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Stigma: the impact of prejudice and discrimination on people labeled with mental health disabilities. PowerPoint presented w ith discussions and attendee interaction. By Chuck Hughes.
with discussions and attendee interaction.
By Chuck Hughes
address how prejudice and discrimination affect people with mental health issues, along with steps everyone can take to reduce stigma.
It’s an ugly, six-letter word that can single-handedly dictate how our life will turn out. Mental health stigma can mean the difference between getting that dream job or remaining unemployed. Between getting that coveted boyfriend or girlfriend or remaining single. It can also mean the difference between remaining in hiding or coming out of the mental health closet.
Stigmais a mark of disgrace. In mental health it arises from negative stereotyping of consumers. Discrimination is being treated unfairly or denied opportunities. Prejudice arises when an individual or situation is pre-judged, and can lead to public fear, misunderstanding and intolerance.
Many have said the stigma of mental health issues are more disabling than the issues itself.
The message that “mental illness is just a disease” isn’t reducing stigma. It’s actually making the stigma worse.
Everyone who has dealt first-hand with the stigma around mental health likely has a working definition in their mind, but the people at Penn State sum it up quite nicely.
“Stigma refers to negative attitudes (prejudice) and negative behaviour (discrimination) towards people with lived experiences in mental health.”
International research has demonstrated a clear link between media portrayal and negative attitudes in the public.
Fact: the proportion of people with mental health care needs likely to display violent behavior is small, with this group significantly more likely to be victims of violence.
The proportion of people with mental health care needs likely to display violent behavior is small, with this group significantly more likely to be victims of violence.
Inaccurate media portrayal has been shown to have a negative impact on individuals who have had mental health care needs.
The best way to challenge these stereotypes is through firsthand contact with people with experience of mental health problems.
Many University Psych Departments. will pay consumer/survivor panel for presentations. All it takes is for some one with lived experience to organize a panel .
In the hand out provided you will find two blank sheet of paper; on one write down in big boaled letters the psychiatric labial that the system has pined on you.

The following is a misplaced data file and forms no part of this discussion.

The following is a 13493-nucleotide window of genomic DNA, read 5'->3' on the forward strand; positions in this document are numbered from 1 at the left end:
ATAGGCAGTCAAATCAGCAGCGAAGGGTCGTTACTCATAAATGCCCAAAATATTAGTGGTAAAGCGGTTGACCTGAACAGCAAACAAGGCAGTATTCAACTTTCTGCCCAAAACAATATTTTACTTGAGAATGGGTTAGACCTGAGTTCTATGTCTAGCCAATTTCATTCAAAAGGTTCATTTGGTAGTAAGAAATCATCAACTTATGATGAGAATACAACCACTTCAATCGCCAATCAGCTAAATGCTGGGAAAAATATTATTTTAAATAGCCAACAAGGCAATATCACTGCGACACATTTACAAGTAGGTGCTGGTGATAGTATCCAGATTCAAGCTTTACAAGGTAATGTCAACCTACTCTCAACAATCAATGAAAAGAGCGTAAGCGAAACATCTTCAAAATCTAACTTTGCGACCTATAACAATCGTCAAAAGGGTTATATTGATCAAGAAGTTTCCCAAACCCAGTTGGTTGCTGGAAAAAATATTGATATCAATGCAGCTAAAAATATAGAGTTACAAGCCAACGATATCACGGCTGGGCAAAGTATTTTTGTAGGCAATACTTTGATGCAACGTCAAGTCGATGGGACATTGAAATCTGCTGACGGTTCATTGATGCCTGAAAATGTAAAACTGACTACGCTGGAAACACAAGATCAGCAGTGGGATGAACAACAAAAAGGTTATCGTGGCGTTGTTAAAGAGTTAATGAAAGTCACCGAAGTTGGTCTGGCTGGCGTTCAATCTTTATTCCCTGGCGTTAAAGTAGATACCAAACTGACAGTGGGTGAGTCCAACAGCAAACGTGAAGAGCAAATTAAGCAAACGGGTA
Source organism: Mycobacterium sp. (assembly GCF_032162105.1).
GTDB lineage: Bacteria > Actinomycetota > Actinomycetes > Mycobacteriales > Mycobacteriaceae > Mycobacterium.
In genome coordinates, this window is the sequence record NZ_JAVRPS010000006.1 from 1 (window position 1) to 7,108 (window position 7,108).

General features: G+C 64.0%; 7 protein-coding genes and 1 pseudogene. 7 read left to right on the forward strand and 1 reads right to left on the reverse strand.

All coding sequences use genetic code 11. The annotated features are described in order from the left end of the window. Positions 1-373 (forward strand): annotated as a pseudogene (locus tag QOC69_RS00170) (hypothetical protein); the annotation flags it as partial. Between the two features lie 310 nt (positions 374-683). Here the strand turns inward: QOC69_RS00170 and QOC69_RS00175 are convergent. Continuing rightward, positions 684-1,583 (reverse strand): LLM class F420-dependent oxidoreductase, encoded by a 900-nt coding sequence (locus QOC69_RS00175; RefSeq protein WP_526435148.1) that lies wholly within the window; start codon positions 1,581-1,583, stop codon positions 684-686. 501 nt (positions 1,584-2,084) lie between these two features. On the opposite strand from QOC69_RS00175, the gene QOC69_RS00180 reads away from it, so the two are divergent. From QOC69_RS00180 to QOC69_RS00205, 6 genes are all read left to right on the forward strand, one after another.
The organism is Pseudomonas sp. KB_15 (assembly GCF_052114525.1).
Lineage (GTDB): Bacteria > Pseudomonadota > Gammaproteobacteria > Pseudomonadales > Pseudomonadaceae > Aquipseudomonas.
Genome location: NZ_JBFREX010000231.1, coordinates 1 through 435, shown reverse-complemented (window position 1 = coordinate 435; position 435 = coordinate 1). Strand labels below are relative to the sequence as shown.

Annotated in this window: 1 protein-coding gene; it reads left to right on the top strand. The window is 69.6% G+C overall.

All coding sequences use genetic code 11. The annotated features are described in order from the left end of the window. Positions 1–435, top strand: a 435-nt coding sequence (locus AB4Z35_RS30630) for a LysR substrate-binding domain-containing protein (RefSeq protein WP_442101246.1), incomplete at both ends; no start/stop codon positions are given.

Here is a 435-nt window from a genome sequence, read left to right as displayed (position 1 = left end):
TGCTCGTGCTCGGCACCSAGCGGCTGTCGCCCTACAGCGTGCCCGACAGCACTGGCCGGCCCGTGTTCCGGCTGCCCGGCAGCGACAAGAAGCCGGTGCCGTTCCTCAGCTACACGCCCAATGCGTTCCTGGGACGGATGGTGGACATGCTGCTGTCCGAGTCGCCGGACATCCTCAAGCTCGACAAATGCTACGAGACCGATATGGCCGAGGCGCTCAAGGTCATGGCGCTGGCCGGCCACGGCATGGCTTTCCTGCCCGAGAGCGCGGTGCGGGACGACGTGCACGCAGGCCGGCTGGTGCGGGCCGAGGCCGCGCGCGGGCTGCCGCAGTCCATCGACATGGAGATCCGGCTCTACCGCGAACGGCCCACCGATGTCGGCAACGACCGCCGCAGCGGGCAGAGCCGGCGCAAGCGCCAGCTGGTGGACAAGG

After everyone is finished writing; we’ll each stand turning to our left then to our right, tearing up our labels and saying out laud, in our own words. Why we renounce, refuse to acknowledge, reject, disclaim and or disown our labels.
Attention deficiency syndrome
In the hand find the secondblank sheet of paper and write 15 things about yourself with out mentioning MH.
Not just affirmations but any attributes and accomplishments, things society appreciates.
After everyone is finished we’ll take turns going around the room reading aloud what we have written.
I am a carpenter, janitor, naturalist, base ball player, hiker, fishermen,……
I am women; I am strong, hear my roar!
To reduce prejudice and discrimination (untrue myths) against people with mental health challenges.
Educate ourselves about untrue beliefs that people have about mental health consumers that serves to keep us in our places.
Some words are oppressive and others are liberating. Learn which terms portray consumers in an EmPowering manner.
2. The way we speak can affect the way other people think and speak.
Find opportunities to pass on facts and positive attitudes about people with mental health problems.
People with mental health make valuable contributions to society. Their mental problems are just one part of who they are.
We’ve all heard the negative stories. Let’s recognize and applaud the positive ones.
Treat consumers and survivors as equals
with dignity and respect.
ADA and the Olmstead decisions; it is against the law for employers and people who provide services to discriminate against people with mental health challenges.